The truth is that the origins of On The Line can be traced back to my personal frustration with the status quo of scholarly communication. “Why separate the digital project and the book?” I recall asking. “Why not create a better book that unifies text and sources into one product?” I began exploring open-source digital tools that merged web and PDF publishing into one workflow. First the Anthologize WordPress beta plugin (by the One Week One Tool team at the Center for History and New Media, George Mason University), then the Pressbooks/Open Textbook/WordPress plugin platform (by PressBooks and BC Campus), and now I use the Bookdown package (by RStudio). Each step has brought me closer to an improved workflow: composing easy-to-edit text that cleanly produces a web edition,with embedded interactive maps and videos, and a PDF edition,with static screenshots and links to interactive web content. Fortunately, I work with a supportive group of current and former students, librarians, and IT staff, becausebuilding an ambitious digital-first book like this one involves many steps: designing and coding interactive historical maps; transcribing and hosting oral history audio and video; managing citations and external links; future-proofing; and embedding all of this content into web and print formats. I’m not a speedy writer, and managing all of these steps has slowed me down even further.
On a purely functional level, when considering the project’s internal structure, how did you think about incorporating aspects of On the Line such as its interactive maps, videos, and other features?
As a historian, my job is to tell meaningful true stories about the past. For this book in particular, the goal is to help readers see the “invisible” race and class boundary lines that have increasingly divided city and suburban residents over time, and to draw attention to the ways that families and activists sought to cross over or erase lines, such as movements for school integration and inclusionary zoning. Showing how these people tell their own civil rights stories in oral history video clips is more powerful than merely retelling their stories in the text. While working on each chapter, often with student co-authors, we continually ask these types of questions: How can we tell stories that connect with our present-day readers? How can we persuade readers to explore and accept our interpretation of the evidence? And how can we guide both local and distant readers through spatial and historical change in our place-based narrative of a central city and its diverging suburbs? Creating this type of book requires traditional research and writing, but also dreaming up digital sources — interactive maps, video clips, and digitized documents — to embed into the narrative and illustrate our analysis. Some of my best teachers in this genre have been digital journalists (such as Alvin Chang, formerly at CTMirror.org, now at Vox.com).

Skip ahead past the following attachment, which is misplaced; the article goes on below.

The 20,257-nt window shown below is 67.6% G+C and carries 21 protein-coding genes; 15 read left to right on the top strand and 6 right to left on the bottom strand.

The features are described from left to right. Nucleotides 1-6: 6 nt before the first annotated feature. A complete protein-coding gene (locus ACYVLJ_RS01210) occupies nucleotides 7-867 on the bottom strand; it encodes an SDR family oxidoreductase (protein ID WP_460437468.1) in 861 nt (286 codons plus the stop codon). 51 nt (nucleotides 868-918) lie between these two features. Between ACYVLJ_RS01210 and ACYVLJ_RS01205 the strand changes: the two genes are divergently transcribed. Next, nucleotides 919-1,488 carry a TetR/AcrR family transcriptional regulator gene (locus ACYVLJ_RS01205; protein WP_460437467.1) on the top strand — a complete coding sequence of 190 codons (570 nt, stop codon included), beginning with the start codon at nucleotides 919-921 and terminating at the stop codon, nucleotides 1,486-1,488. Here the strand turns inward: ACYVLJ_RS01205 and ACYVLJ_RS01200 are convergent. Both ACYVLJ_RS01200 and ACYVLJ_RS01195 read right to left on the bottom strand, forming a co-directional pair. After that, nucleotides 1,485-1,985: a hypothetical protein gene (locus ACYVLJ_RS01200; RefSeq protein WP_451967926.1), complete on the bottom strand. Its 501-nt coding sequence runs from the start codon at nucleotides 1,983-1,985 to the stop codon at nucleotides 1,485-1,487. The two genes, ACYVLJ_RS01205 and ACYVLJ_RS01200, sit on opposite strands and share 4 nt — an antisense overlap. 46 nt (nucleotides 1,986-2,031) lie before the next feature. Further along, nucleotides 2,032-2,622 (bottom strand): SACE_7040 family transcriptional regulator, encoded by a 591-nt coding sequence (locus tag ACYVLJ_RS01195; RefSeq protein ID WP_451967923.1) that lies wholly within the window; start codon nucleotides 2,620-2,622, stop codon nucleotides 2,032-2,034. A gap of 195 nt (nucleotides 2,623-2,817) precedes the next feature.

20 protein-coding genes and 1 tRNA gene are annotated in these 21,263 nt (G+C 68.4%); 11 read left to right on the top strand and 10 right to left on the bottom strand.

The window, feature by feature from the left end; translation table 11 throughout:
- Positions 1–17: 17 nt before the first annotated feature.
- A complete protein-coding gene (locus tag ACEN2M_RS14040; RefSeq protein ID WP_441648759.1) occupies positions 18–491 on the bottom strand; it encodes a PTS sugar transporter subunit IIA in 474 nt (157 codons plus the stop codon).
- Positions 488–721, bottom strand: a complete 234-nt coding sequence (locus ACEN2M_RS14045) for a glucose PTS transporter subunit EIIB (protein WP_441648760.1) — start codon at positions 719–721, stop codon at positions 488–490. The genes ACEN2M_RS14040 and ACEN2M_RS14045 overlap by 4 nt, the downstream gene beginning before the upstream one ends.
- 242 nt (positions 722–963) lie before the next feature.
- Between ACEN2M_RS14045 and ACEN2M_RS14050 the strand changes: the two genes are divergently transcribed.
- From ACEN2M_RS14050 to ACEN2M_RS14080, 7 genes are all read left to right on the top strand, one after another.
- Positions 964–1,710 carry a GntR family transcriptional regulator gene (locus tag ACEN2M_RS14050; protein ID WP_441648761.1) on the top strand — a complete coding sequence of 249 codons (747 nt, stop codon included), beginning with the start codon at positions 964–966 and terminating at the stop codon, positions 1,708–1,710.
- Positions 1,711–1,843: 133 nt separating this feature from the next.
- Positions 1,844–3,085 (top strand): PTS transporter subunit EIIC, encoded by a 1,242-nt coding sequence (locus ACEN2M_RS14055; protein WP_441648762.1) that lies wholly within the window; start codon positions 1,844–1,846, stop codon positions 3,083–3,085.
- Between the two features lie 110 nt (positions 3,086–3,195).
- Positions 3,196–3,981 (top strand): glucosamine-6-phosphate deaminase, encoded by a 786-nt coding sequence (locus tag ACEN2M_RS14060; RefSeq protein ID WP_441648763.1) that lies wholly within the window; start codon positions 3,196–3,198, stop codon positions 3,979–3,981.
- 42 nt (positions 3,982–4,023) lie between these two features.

For example, consider how historians have published over time about “redlining,” or discrimination in financial services based on people’s residence, typically linked to their race or ethnicity. Ken Jackson’s book, Crabgrass Frontier (1985), introduced many readers to the 1930s Home Owners’ Loan Corporation (HOLC) and their color-coded neighborhood appraisal maps, which he quoted from and included an image of to demonstrate their segregative intent. Subsequent scholars such as Amy Hillier (2003) analyzed archival records with spatial computing methods and questioned whether actual HOLC lending practices matched this intent. A decade later, historians Robert K. Nelson, LaDale Winling, Richard Marciano, Nathan Connolly and their colleagues released their Mapping Inequality digital history project (2016), with its impressive compilation of over 150 HOLC maps and appraisals, with commentary. In On The Line, former student Sean McGann and I co-authored a chapter that interprets this redlining history with a Hartford-area narrative. The chapter is illustrated with an interactive map of neighborhood appraisals created with the Map and Geographic Information Center (MAGIC) at University of Connecticut Libraries and the assistance of Trinity College graduate Ilya Ilyankou. The eye-catching redlining maps pull local readers further into the On The Line narrative, and allow them to explore archival documents for specific neighborhoods. But our book also argues that other federal programs,such as the Underwriting Manuals of the Federal Housing Administration, which are not as visually attractive as the HOLC maps, may have been more influential in segregating suburbs. Overall, this digital-first book delivers a hybrid combination of textual interpretation and interactive sources that, in my view, is vastly superior to the alternative: a separate book and web site.
What role do digital projects like On the Line play in the field of history? Where do you see this project and others like it going in the future?